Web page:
Communities of practice are seen almost as a silver bullet in KM terms - a must-have item. But does the concept of communities scale to all organisations?
The uniting force for the community is that "something they do" - an area of practice - and the focus of the community is "learning through regular interaction". By learning in a community, community members can both use each other as a knowledge resource, and also co-create knowledge within the community. Communities of practice are as much knowledge-creating mechanisms as they are knowledge-sharing mechanisms.
There are two end-member approaches to Communities of Practice - large online communities, and small face-to-face communities.
The large online communities are immensely successful KM solutions for multinational organisations. The big consulting houses make extensive use of online CoPs, as do the big oil companiesand engineering houses. I have CoP success stories from Siemens, Merck, Halliburton, Fluor, Caterpillar, Orange, Conoco and Shell.
These CoPs are largely focused on problem solving, and responding to reauests for help ad advice from members. They work through online discussion, often with the help of a facilitator or moderator. The bigger the better, as far as these communities of practice are concerned, as shown in the graph below. Some of the most effective communities have thousands of members, and there is certainly an issue of critical mass. Communities need to have a "buzz" - they need regular, and to have regularity, they need mass. Online communities of practice which are too small are unable to sustain enough activity, and die. (see this blog post about how much buzz an online community needs)
At the other end of the scale are small communities of practice that meet face to face. The type example here is the tech clubs from Daimler Chrysler; small groups of tens of people that would meet once every two weeks to discuss technical issues and solve technical problems. These online communities are often very valuable knowledge sharing mechanisms, but seldom grow beyond about 50 people. This is because discussion becomes difficult above 50, and because larger groups tend to meet less regularly and, again, that feeling of buzz dies away.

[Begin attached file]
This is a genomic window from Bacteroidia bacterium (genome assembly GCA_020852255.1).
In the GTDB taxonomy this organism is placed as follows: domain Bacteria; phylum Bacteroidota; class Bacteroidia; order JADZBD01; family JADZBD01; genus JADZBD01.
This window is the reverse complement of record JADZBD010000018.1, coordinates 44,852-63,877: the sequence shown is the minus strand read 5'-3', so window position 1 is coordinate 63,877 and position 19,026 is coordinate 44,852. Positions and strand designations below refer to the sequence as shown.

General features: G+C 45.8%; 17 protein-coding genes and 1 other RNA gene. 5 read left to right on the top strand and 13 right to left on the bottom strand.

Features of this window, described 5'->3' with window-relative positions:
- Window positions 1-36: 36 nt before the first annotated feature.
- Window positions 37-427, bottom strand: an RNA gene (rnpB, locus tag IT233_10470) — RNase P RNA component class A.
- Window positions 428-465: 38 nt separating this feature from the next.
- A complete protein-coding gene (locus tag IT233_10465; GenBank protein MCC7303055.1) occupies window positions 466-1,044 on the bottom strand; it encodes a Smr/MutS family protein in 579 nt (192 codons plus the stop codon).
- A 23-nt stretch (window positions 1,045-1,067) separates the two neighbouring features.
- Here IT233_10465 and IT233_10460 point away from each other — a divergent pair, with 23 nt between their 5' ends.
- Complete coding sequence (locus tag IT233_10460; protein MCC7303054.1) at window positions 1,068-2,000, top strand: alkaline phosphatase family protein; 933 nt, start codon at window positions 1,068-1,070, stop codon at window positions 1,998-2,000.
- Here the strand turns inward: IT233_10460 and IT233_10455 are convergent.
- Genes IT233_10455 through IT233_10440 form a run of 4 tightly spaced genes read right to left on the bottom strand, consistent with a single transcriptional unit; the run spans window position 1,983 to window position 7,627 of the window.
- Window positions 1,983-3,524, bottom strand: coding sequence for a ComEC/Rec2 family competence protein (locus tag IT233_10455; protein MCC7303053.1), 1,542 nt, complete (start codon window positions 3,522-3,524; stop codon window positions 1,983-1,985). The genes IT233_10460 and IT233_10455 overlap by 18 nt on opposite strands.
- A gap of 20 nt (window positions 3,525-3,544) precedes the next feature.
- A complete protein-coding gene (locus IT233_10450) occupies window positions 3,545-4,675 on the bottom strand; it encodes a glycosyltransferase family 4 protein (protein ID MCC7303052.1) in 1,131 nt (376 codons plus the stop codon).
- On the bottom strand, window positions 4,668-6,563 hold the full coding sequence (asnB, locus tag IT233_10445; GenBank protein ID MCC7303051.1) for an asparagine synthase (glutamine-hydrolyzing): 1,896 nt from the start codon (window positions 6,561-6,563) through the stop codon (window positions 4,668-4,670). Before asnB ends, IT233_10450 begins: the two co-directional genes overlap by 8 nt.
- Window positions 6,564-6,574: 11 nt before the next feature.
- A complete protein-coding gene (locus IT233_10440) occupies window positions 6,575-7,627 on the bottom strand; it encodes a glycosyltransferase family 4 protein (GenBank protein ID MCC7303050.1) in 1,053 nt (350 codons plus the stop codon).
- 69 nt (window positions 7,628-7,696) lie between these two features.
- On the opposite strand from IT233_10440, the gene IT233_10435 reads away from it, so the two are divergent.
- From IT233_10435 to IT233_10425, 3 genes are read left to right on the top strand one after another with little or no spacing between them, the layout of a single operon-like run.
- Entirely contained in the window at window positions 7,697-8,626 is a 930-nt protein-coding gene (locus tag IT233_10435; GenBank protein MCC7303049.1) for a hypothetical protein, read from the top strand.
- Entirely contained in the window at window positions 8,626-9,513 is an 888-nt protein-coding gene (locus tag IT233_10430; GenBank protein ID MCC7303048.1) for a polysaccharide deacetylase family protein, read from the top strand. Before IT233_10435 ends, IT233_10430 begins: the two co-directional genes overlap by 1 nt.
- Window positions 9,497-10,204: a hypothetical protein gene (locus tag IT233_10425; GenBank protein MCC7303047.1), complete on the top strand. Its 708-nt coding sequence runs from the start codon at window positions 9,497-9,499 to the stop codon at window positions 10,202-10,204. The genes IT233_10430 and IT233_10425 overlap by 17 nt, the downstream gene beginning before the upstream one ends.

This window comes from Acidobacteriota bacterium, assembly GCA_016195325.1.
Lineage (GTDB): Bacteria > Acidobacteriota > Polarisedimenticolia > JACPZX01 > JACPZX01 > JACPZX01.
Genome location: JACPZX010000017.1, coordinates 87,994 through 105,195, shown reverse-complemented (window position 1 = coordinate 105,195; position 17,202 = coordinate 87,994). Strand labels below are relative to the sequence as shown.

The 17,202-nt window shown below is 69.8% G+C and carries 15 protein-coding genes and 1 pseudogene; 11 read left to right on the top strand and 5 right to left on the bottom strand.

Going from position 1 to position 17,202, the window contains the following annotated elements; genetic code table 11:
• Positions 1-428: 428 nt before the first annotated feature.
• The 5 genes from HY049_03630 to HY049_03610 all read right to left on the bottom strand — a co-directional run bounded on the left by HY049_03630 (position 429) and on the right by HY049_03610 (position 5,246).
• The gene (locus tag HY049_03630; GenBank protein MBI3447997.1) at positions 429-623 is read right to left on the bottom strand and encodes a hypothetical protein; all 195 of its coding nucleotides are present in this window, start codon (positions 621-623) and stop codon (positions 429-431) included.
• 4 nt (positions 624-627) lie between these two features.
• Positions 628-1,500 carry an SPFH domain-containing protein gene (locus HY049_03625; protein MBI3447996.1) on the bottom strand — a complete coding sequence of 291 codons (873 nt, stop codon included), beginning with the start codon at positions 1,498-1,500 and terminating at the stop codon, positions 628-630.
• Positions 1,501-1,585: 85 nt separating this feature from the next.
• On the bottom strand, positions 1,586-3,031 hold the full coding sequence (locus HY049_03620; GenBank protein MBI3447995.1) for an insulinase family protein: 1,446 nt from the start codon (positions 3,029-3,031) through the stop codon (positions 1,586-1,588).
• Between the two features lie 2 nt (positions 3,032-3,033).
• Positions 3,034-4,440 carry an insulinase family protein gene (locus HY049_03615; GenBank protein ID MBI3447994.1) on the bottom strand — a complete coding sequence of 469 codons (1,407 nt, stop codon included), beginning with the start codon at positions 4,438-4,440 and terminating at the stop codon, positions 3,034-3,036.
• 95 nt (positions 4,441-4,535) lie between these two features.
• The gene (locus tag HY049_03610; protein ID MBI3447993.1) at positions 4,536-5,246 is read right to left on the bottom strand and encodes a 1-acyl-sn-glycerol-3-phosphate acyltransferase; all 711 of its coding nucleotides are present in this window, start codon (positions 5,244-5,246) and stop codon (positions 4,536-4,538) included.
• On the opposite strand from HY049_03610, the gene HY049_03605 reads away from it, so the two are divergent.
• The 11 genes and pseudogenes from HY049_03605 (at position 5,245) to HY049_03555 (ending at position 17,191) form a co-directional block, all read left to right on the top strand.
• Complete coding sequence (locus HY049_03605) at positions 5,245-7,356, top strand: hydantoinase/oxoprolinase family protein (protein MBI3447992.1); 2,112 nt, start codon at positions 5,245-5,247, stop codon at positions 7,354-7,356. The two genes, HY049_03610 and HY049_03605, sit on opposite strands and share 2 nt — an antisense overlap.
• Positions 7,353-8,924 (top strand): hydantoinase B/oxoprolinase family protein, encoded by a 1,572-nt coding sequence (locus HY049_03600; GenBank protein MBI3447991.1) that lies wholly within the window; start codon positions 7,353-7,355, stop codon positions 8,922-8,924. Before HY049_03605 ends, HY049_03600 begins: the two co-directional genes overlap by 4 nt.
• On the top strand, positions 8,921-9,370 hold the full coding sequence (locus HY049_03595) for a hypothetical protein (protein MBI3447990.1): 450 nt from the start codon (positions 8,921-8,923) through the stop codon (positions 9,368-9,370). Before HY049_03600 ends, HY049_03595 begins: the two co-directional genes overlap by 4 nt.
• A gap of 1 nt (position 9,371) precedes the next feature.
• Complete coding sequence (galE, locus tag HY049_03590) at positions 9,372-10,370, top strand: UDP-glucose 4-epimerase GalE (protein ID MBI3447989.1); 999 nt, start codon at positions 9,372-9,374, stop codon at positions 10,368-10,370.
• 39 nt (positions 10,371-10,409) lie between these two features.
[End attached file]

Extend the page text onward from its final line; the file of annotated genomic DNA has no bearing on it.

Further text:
It is between these two end members that Communities of Practice get most awkward.
Firstly you cannot scale down an online community of practice far before you run into the issue of critical mass. This is what is behind the decreasing satisfaction in the column graph above. Most of the surveyed communities were online communities, or had some online component, and the smaller they are, the less effective they are deemed to be.
Secondly you cannot scale up face-to-face communities. Above 50 people, they cannot have a good discussion. They start to fragment. The effectiveness of face to face communities would show the opposite trend to the column graph above.
There is an awkward zone for community size, where they are too large to meet face to face, and too small to be viable online. This zone is probably about 50 - 250 people, and this is a zone where considerable effort will be needed from the community facilitator. You will either need smaller face to face groups within a larger online community, or you will need to amalgamate several of your awkward communities into one larger community with the requisite level of buzz.
Communities of practice is a great concept, but neither the face to face nor the virtual community solutions are fully scaleable, and they leave an awkward zone where neither solution works properly. Therefore think carefully when scaling a community solution.